At the track, Seely was a hit with the Japanese fans who rarely get to see a full-fledged Supercross star in person. “It’s crazy, the fans in Japan are different,” he said. “Some people told me ahead of time that they are a lot more respectful here and that some fans will actually give you presents.” The first gift Seely was given were a pair of apples, complete with his name and number faded into the fruit’s skin. We didn’t understand the Japanese explanation of the creative process, but we imagine that stickers were applied to the fruit when it was still on the tree, and the sun did the rest.

Friday

While the team personnel set up the pit areas, Seely and the American contingent showed up to check things out and interact with the Japanese crew. Cole had a photo shoot and interview with Dirt Cool, a domestic motocross magazine in the afternoon, and he suited up in one of the six sets of gear he brought with him and posed for a barrage of photos in the middle of the track with his number 114 Honda. As a guest in the MFJ series, Seely would have been allowed to run his signature 14, had it not already been assigned to a local racer. Yuta Ikegaya is a privateer Suzuki racer from Yaizu, Shizuoka, Japan, who has spent plenty of time racing in America and now splits his time between the All Japan MX Championship and the Thailand Supercross series. “Oh no, Seely is the real number 14,” Ikegaya joked when Seely lined up next to him during one of the championship motos.

After his photo shoot, Seely returned to the Honda HRC hospitality area where he was interviewed by a Japanese journalist and a translator about everything from motocross to politics. During the downtime following the interview, we cornered Seely and made him try a variety of Japanese snack foods for the video that you can find elsewhere in this post. Ever the trooper, Seely sampled everything from dried squid and fish cake tubes filled with cheese to pickled plums and licorice-flavored chewing gum.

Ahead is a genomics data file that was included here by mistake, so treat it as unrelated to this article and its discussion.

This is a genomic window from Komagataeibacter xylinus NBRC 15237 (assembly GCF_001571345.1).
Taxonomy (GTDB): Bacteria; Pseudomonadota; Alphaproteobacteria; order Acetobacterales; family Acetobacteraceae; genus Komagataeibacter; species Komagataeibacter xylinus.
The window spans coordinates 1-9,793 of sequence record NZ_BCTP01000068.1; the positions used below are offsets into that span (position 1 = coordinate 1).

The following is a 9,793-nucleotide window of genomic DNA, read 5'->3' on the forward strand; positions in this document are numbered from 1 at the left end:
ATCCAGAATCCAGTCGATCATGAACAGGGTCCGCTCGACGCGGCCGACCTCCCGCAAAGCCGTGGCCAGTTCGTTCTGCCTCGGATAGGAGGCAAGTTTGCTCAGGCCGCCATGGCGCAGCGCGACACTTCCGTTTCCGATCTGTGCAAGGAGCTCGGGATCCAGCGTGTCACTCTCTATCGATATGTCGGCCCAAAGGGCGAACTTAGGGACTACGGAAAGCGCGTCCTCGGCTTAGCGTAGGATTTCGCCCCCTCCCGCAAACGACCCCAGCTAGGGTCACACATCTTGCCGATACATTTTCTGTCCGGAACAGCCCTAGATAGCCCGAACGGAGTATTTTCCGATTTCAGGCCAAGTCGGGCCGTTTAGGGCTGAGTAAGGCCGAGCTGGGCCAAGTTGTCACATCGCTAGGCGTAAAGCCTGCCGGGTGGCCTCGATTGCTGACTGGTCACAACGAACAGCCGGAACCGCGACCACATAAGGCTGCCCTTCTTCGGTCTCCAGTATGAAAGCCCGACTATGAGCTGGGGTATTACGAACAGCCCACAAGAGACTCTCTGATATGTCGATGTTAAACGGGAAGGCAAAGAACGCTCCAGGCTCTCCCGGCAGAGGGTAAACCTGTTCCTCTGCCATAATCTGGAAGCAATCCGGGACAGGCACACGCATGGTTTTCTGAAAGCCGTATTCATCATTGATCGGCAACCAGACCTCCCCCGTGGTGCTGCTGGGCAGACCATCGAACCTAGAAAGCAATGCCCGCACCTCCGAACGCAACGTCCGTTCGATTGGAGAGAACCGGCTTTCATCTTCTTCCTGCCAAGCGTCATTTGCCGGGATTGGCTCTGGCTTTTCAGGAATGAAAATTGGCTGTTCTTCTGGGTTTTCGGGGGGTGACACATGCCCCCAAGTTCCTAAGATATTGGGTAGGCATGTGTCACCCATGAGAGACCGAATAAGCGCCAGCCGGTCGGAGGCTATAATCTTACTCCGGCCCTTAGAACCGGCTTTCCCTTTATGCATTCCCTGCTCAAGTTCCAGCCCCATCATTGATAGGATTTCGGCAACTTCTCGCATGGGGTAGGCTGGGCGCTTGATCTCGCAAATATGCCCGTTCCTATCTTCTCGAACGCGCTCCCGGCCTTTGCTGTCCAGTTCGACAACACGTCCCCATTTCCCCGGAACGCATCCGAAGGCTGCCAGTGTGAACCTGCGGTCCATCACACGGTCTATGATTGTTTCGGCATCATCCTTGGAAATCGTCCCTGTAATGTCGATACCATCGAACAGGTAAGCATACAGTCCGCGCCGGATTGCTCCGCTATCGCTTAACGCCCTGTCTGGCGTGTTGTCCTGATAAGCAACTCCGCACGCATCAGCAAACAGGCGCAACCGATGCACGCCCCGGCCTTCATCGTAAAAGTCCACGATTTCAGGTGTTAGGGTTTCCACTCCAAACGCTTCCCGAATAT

Saturday

Anxious to take to the track, Seely geared up in a large box truck that the team designated as his private area. Parked alongside the pit road, the rear opening of the box was covered by a large curtain with the words “HRC Staff Only, Please.” Remarkably, even though it was easy to deduce that was Seely’s pit area, fans and spectators remained courteous and never peeked in to ask for an autograph or souvenir. Inside, Seely unpacked his large Troy Lee Designs gear bag. “I brought six full sets of gear, plus some extra jerseys to give to crew members and Japanese fans,” he said. “It’s crazy how many people work on the team here. It makes our race staff look small in comparison.”

One of the coolest new additions to Seely’s race kit as of late is the new +RED ELIXIR paint job on his TLD SE4 helmet. Seely’s newest personal sponsor, +RED ELIXIR is an high-performance functional drink company founded by his longtime friend and supporter Michael Ball of Rock & Republic and Rock Racing. Not to be mistaken for an energy drink that’s loaded with caffeine and sugar, +RED ELIXIR relies on red marine algae as its main source of boosting properties. “Michael Ball has been a longtime sponsor of mine,” Seely said. “He helped me back in the day when I was an amateur with his Rock & Republic brand, and we’ve always kept in contact since. Now that he’s launching +RED ELIXIR, it was a natural fit between us again. Last year, our helmets were reserved for the corporate Ride Red branding, but this year I was given ownership of my helmet and it worked out perfectly.”